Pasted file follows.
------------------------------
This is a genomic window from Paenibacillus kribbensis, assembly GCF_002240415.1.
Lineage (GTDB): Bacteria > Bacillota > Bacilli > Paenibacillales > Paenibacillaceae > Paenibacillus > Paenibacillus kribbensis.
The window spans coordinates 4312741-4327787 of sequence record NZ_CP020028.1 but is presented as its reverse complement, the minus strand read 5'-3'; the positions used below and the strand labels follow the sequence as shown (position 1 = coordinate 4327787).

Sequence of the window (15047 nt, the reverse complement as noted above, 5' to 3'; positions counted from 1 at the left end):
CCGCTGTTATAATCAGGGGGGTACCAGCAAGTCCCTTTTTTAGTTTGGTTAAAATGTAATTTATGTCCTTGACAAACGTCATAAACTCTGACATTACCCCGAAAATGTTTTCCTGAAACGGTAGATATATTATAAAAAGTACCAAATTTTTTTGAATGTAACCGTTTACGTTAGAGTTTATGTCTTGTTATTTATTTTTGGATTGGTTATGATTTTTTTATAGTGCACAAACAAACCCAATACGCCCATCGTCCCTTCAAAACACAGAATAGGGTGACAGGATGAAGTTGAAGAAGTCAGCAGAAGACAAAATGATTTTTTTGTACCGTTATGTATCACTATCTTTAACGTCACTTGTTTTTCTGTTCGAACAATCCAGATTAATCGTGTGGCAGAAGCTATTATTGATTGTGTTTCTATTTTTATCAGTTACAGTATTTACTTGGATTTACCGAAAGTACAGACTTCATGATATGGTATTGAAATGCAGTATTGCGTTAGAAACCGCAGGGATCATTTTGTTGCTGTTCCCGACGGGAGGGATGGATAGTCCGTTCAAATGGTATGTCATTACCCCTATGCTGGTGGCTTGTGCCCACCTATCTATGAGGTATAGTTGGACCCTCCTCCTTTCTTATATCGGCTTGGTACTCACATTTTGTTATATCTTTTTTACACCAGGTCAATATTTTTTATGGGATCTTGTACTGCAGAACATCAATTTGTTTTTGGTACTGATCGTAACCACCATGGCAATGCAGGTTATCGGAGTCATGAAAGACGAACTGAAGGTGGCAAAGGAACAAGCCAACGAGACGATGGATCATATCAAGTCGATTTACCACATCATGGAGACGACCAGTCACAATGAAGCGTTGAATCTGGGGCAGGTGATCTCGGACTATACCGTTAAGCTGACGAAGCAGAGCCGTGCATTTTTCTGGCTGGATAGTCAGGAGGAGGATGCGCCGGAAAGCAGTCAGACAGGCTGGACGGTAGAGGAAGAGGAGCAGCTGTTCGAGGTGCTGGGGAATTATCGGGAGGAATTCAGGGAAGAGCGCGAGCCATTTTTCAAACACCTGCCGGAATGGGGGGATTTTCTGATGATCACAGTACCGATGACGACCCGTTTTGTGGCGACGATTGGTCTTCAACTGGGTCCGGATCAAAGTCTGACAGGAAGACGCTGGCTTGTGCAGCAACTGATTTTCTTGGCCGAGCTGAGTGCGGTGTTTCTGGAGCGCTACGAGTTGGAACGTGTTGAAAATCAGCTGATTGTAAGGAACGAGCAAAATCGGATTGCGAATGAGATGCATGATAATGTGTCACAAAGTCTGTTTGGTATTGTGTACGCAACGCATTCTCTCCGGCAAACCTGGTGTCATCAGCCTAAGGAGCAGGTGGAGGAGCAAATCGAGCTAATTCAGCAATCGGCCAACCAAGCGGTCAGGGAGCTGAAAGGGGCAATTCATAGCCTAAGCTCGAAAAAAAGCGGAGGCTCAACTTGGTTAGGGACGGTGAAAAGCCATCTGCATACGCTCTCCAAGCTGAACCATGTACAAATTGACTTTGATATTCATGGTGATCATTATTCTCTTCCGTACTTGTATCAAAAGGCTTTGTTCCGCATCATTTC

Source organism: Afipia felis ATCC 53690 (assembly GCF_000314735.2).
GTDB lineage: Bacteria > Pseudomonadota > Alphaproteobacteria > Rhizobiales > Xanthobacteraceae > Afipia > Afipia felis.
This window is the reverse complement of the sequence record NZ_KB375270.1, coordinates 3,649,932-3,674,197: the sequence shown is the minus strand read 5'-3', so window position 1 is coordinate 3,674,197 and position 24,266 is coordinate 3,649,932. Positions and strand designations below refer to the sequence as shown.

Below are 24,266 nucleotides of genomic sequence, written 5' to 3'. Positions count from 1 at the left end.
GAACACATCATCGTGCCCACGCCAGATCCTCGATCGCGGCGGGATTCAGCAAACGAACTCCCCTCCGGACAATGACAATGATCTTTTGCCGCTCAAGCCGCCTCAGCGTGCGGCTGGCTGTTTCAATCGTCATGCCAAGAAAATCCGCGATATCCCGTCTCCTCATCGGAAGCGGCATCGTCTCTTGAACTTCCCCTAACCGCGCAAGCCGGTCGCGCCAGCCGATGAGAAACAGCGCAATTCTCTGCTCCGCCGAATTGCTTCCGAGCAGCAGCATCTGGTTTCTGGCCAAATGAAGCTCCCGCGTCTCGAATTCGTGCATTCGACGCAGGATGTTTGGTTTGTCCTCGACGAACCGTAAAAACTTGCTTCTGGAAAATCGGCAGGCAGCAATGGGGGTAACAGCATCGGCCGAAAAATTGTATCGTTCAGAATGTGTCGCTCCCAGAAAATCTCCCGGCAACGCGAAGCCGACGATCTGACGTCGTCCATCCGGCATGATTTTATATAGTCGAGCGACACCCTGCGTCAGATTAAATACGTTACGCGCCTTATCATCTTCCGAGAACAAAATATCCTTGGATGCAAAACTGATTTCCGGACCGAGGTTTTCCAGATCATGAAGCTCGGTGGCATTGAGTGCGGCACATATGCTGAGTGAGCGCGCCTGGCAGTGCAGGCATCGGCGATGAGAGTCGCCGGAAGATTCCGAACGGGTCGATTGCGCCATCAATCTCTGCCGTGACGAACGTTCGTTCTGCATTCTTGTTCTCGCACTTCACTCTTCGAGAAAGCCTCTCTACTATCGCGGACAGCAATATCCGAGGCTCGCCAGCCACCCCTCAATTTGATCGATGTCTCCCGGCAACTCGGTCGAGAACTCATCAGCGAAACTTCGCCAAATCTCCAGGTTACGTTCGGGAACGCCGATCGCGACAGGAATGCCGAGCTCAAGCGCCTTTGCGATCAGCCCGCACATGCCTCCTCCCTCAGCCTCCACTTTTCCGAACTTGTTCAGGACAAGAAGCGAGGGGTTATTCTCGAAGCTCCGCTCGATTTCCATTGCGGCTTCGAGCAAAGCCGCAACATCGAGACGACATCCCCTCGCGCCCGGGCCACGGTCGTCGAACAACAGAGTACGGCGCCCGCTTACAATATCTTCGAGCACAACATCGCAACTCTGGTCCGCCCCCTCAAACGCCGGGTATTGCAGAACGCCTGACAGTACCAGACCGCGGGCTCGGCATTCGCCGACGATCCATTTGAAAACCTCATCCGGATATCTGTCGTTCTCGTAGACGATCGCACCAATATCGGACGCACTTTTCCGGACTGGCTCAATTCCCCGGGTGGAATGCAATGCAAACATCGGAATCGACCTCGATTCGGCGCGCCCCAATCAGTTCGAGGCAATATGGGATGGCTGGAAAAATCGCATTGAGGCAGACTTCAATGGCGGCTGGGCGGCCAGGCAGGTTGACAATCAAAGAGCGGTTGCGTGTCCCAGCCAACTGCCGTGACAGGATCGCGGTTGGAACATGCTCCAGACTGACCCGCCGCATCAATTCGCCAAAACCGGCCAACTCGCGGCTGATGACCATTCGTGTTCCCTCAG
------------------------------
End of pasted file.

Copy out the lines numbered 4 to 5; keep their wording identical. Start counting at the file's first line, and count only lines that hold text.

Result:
Sequence of the window (15047 nt, the reverse complement as noted above, 5' to 3'; positions counted from 1 at the left end):
CCGCTGTTATAATCAGGGGGGTACCAGCAAGTCCCTTTTTTAGTTTGGTTAAAATGTAATTTATGTCCTTGACAAACGTCATAAACTCTGACATTACCCCGAAAATGTTTTCCTGAAACGGTAGATATATTATAAAAAGTACCAAATTTTTTTGAATGTAACCGTTTACGTTAGAGTTTATGTCTTGTTATTTATTTTTGGATTGGTTATGATTTTTTTATAGTGCACAAACAAACCCAATACGCCCATCGTCCCTTCAAAACACAGAATAGGGTGACAGGATGAAGTTGAAGAAGTCAGCAGAAGACAAAATGATTTTTTTGTACCGTTATGTATCACTATCTTTAACGTCACTTGTTTTTCTGTTCGAACAATCCAGATTAATCGTGTGGCAGAAGCTATTATTGATTGTGTTTCTATTTTTATCAGTTACAGTATTTACTTGGATTTACCGAAAGTACAGACTTCATGATATGGTATTGAAATGCAGTATTGCGTTAGAAACCGCAGGGATCATTTTGTTGCTGTTCCCGACGGGAGGGATGGATAGTCCGTTCAAATGGTATGTCATTACCCCTATGCTGGTGGCTTGTGCCCACCTATCTATGAGGTATAGTTGGACCCTCCTCCTTTCTTATATCGGCTTGGTACTCACATTTTGTTATATCTTTTTTACACCAGGTCAATATTTTTTATGGGATCTTGTACTGCAGAACATCAATTTGTTTTTGGTACTGATCGTAACCACCATGGCAATGCAGGTTATCGGAGTCATGAAAGACGAACTGAAGGTGGCAAAGGAACAAGCCAACGAGACGATGGATCATATCAAGTCGATTTACCACATCATGGAGACGACCAGTCACAATGAAGCGTTGAATCTGGGGCAGGTGATCTCGGACTATACCGTTAAGCTGACGAAGCAGAGCCGTGCATTTTTCTGGCTGGATAGTCAGGAGGAGGATGCGCCGGAAAGCAGTCAGACAGGCTGGACGGTAGAGGAAGAGGAGCAGCTGTTCGAGGTGCTGGGGAATTATCGGGAGGAATTCAGGGAAGAGCGCGAGCCATTTTTCAAACACCTGCCGGAATGGGGGGATTTTCTGATGATCACAGTACCGATGACGACCCGTTTTGTGGCGACGATTGGTCTTCAACTGGGTCCGGATCAAAGTCTGACAGGAAGACGCTGGCTTGTGCAGCAACTGATTTTCTTGGCCGAGCTGAGTGCGGTGTTTCTGGAGCGCTACGAGTTGGAACGTGTTGAAAATCAGCTGATTGTAAGGAACGAGCAAAATCGGATTGCGAATGAGATGCATGATAATGTGTCACAAAGTCTGTTTGGTATTGTGTACGCAACGCATTCTCTCCGGCAAACCTGGTGTCATCAGCCTAAGGAGCAGGTGGAGGAGCAAATCGAGCTAATTCAGCAATCGGCCAACCAAGCGGTCAGGGAGCTGAAAGGGGCAATTCATAGCCTAAGCTCGAAAAAAAGCGGAGGCTCAACTTGGTTAGGGACGGTGAAAAGCCATCTGCATACGCTCTCCAAGCTGAACCATGTACAAATTGACTTTGATATTCATGGTGATCATTATTCTCTTCCGTACTTGTATCAAAAGGCTTTGTTCCGCATCATTTC